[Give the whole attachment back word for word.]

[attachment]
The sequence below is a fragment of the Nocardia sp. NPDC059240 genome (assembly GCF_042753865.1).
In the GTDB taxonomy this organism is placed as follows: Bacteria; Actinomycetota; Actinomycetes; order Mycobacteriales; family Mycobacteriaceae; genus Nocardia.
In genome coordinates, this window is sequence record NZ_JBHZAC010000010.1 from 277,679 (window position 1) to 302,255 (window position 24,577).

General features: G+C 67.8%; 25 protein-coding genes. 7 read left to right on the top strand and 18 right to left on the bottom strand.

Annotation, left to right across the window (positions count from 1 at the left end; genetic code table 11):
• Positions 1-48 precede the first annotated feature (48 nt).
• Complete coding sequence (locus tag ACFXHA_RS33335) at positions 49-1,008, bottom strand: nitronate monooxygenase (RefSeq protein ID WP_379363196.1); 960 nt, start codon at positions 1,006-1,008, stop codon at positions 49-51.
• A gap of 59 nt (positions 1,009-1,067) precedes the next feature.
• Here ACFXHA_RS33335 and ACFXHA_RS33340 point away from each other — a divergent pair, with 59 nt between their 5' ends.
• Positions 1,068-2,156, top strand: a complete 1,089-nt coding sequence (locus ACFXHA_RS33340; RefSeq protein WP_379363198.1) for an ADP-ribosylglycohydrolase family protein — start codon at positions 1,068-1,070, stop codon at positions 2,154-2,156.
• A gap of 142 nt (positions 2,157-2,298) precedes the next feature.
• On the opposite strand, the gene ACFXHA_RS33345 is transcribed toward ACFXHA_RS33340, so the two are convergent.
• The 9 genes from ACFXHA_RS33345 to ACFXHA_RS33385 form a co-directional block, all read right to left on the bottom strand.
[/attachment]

The sequence below is a fragment of the Nocardia sp. NPDC059240 genome (assembly GCF_042753865.1).
In the GTDB taxonomy this organism is placed as follows: Bacteria; Actinomycetota; Actinomycetes; order Mycobacteriales; family Mycobacteriaceae; genus Nocardia.
In genome coordinates, this window is sequence record NZ_JBHZAC010000010.1 from 277,679 (window position 1) to 302,255 (window position 24,577).

General features: G+C 67.8%; 25 protein-coding genes. 7 read left to right on the top strand and 18 right to left on the bottom strand.

Annotation, left to right across the window (positions count from 1 at the left end; genetic code table 11):
• Positions 1-48 precede the first annotated feature (48 nt).
• Complete coding sequence (locus tag ACFXHA_RS33335) at positions 49-1,008, bottom strand: nitronate monooxygenase (RefSeq protein ID WP_379363196.1); 960 nt, start codon at positions 1,006-1,008, stop codon at positions 49-51.
• A gap of 59 nt (positions 1,009-1,067) precedes the next feature.
• Here ACFXHA_RS33335 and ACFXHA_RS33340 point away from each other — a divergent pair, with 59 nt between their 5' ends.
• Positions 1,068-2,156, top strand: a complete 1,089-nt coding sequence (locus ACFXHA_RS33340; RefSeq protein WP_379363198.1) for an ADP-ribosylglycohydrolase family protein — start codon at positions 1,068-1,070, stop codon at positions 2,154-2,156.
• A gap of 142 nt (positions 2,157-2,298) precedes the next feature.
• On the opposite strand, the gene ACFXHA_RS33345 is transcribed toward ACFXHA_RS33340, so the two are convergent.
• The 9 genes from ACFXHA_RS33345 to ACFXHA_RS33385 form a co-directional block, all read right to left on the bottom strand.